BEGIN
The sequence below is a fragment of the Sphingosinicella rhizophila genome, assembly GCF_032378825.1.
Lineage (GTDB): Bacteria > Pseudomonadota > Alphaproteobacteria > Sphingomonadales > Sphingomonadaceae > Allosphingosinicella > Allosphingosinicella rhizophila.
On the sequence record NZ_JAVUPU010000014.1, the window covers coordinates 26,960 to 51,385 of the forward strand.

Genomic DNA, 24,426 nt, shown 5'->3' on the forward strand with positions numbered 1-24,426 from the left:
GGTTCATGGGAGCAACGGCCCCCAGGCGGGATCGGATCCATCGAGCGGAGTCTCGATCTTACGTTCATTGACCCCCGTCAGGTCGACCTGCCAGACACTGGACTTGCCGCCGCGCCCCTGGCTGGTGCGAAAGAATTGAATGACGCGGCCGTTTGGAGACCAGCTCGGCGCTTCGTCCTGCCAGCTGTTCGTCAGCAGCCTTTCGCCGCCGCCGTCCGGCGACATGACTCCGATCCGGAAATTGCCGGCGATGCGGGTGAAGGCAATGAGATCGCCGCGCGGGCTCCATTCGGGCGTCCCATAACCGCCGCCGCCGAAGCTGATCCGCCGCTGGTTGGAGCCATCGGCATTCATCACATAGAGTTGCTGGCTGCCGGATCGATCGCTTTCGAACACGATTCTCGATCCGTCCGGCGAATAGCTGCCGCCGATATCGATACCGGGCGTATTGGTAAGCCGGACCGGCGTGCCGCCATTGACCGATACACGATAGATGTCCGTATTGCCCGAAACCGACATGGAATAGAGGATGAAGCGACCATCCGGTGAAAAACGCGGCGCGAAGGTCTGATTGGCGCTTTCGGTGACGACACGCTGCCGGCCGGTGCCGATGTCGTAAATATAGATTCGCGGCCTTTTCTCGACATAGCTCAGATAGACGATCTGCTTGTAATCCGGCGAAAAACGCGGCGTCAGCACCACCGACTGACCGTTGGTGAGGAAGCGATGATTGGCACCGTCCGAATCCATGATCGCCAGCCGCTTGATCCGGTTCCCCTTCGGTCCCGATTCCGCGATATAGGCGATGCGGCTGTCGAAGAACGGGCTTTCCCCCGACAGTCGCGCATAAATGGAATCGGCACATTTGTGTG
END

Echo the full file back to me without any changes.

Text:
The sequence below is a fragment of the Sphingosinicella rhizophila genome, assembly GCF_032378825.1.
Lineage (GTDB): Bacteria > Pseudomonadota > Alphaproteobacteria > Sphingomonadales > Sphingomonadaceae > Allosphingosinicella > Allosphingosinicella rhizophila.
On the sequence record NZ_JAVUPU010000014.1, the window covers coordinates 26,960 to 51,385 of the forward strand.

Genomic DNA, 24,426 nt, shown 5'->3' on the forward strand with positions numbered 1-24,426 from the left:
GGTTCATGGGAGCAACGGCCCCCAGGCGGGATCGGATCCATCGAGCGGAGTCTCGATCTTACGTTCATTGACCCCCGTCAGGTCGACCTGCCAGACACTGGACTTGCCGCCGCGCCCCTGGCTGGTGCGAAAGAATTGAATGACGCGGCCGTTTGGAGACCAGCTCGGCGCTTCGTCCTGCCAGCTGTTCGTCAGCAGCCTTTCGCCGCCGCCGTCCGGCGACATGACTCCGATCCGGAAATTGCCGGCGATGCGGGTGAAGGCAATGAGATCGCCGCGCGGGCTCCATTCGGGCGTCCCATAACCGCCGCCGCCGAAGCTGATCCGCCGCTGGTTGGAGCCATCGGCATTCATCACATAGAGTTGCTGGCTGCCGGATCGATCGCTTTCGAACACGATTCTCGATCCGTCCGGCGAATAGCTGCCGCCGATATCGATACCGGGCGTATTGGTAAGCCGGACCGGCGTGCCGCCATTGACCGATACACGATAGATGTCCGTATTGCCCGAAACCGACATGGAATAGAGGATGAAGCGACCATCCGGTGAAAAACGCGGCGCGAAGGTCTGATTGGCGCTTTCGGTGACGACACGCTGCCGGCCGGTGCCGATGTCGTAAATATAGATTCGCGGCCTTTTCTCGACATAGCTCAGATAGACGATCTGCTTGTAATCCGGCGAAAAACGCGGCGTCAGCACCACCGACTGACCGTTGGTGAGGAAGCGATGATTGGCACCGTCCGAATCCATGATCGCCAGCCGCTTGATCCGGTTCCCCTTCGGTCCCGATTCCGCGATATAGGCGATGCGGCTGTCGAAGAACGGGCTTTCCCCCGACAGTCGCGCATAAATGGAATCGGCACATTTGTGTG